Electric truck manufacturer SEA Electric has extended its commitment to the Australian market by doubling the size of its local assembly facility for zero-emission trucks in the Melbourne suburb of Dandenong.
The company leads the world in terms of a comprehensive range of highly adaptable electric truck options, with its present plant expanding to now cover 8,000m2 on a total site of 15,000m2, giving SEA Electric the capacity to produce eight trucks per day, or up to 2,080 units per annum.
Founded in Australia in 2012, SEA Electric released its first electric commercial products in 2017, while last year it launched its new range of medium and heavy-duty electric cab chassis models, distributed and supported by an extensive dealership network.
“Australia doesn’t need to search the world to attract EV manufacturers – SEA Electric is proud to be a global leader in commercial eMobility technology, homegrown here in Victoria,” said Tony Fairweather, SEA Electric Founder and CEO.
“Since launching our new range last year, we have attracted incredible interest from a wide cross-section of leading companies and government bodies, who seek to improve their environmental sustainability, despite a lack of policy and incentives to fuel growth in the sector on these shores.
“The recent change of Federal Government and the subsequent increase in EV activity, has provided SEA Electric with renewed confidence that appropriate policy and incentives maybe close. There are many examples of successful policy in EV progressive countries such as the US that we should simply emulate.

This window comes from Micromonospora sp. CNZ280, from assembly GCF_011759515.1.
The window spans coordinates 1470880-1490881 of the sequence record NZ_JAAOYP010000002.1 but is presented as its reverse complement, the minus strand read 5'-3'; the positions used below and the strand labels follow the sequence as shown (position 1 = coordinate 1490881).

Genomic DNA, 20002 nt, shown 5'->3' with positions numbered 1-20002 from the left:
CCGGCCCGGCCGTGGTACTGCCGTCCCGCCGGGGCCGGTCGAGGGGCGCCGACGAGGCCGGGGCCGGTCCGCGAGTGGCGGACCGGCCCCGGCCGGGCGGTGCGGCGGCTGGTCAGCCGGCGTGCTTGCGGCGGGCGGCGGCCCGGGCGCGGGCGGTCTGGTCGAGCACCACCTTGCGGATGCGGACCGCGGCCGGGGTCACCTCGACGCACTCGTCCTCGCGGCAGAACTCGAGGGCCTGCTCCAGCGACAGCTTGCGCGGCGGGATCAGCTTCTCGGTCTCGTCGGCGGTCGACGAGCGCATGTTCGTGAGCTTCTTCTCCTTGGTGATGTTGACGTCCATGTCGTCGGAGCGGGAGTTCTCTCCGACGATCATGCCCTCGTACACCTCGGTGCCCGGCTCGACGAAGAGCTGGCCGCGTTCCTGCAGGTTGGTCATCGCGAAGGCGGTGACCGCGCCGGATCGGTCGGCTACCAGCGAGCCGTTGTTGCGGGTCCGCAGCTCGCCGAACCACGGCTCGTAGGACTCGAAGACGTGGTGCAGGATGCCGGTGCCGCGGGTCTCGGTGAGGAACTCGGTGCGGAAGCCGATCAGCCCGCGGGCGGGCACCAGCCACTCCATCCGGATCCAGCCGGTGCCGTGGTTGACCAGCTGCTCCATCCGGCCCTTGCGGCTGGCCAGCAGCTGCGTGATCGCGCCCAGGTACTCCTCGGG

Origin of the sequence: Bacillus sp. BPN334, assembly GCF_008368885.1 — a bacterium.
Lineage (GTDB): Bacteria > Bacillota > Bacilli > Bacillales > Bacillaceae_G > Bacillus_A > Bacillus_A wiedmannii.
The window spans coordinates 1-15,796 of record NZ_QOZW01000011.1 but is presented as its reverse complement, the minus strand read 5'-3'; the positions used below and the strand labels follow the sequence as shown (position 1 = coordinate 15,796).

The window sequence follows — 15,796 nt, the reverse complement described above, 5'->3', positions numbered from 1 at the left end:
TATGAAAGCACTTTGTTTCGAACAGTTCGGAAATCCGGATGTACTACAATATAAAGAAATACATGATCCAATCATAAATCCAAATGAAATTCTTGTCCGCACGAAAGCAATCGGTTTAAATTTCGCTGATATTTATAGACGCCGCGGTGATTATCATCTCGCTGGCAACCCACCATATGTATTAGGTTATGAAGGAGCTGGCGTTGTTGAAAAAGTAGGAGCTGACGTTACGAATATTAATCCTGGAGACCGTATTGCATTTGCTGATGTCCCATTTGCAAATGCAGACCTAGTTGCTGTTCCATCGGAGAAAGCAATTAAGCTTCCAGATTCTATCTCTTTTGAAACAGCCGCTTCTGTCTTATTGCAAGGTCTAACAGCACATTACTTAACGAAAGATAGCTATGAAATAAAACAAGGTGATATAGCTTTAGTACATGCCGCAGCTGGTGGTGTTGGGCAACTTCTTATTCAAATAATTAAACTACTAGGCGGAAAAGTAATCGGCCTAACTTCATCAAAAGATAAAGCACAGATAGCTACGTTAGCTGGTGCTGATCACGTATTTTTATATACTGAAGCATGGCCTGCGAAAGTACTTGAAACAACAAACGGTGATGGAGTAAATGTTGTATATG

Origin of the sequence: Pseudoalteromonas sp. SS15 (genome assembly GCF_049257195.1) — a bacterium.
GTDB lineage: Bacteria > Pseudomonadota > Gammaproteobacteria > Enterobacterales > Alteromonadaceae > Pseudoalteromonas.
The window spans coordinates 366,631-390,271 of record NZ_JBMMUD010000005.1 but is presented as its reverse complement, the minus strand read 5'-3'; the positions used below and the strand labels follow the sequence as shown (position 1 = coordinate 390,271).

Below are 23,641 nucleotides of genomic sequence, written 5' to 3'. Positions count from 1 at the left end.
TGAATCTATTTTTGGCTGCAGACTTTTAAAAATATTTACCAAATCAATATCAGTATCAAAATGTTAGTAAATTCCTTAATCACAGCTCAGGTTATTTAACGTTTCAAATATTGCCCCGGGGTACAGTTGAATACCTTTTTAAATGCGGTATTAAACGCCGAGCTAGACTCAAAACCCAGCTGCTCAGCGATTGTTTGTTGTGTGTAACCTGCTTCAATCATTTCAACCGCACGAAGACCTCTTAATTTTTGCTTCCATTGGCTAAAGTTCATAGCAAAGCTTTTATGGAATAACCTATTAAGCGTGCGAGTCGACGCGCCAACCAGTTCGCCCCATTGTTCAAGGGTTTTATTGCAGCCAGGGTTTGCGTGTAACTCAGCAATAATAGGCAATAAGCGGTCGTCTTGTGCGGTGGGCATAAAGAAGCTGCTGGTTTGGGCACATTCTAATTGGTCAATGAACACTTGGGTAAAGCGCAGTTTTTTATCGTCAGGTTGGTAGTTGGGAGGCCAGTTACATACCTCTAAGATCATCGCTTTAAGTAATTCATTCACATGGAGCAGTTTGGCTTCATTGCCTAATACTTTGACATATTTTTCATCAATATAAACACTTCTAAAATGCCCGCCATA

“Despite Australian passenger car production wrapping up in 2017, we still have vibrant engineering, development, and manufacturing capabilities, of which we should be proud.”
SEA Electric’s existing facility has for the past 12 months enjoyed the benefits of a 100kW rooftop solar array, which has produced 129MWh of energy to date, with 86MWh being exported back to the power grid.
All told, the system has ensured that the site is approximately 60 per cent carbon positive, in other words, it produces 60 per cent more energy than it consumes.
As a cornerstone of the new energy ecosystem, in future, SEA Electric will utilise the batteries within vehicle-to-grid (V2G) functional trucks on-site, where the trucks could provide power grid stability by feeding energy back at times of peak demand or grid disruption.
The local range of SEA Electric badged trucks, the SEA 300 EV and the SEA 500 EV, are available in a range of models from 4.5t GVM vehicles capable of being driven on a car licence, through to 22.5t three-axle rigid trucks.
Final applications for the products include dry and refrigerated freight, side, front and rear refuse trucks, tilt trays, work trucks and elevated work platforms amongst others, with the company recently launching Australia’s first airport refuelling EV truck.
Supporting the vehicles is a comprehensive aftersales and warranty offering, including 24/7 phone and roadside support, plus a nationwide network of dedicated service partners.
AUSTRALIA’S sole volume electric truck maker, SEA Electric, has partnered with NTI Truck Assist to give national support to its growing list of SEA owners and operators.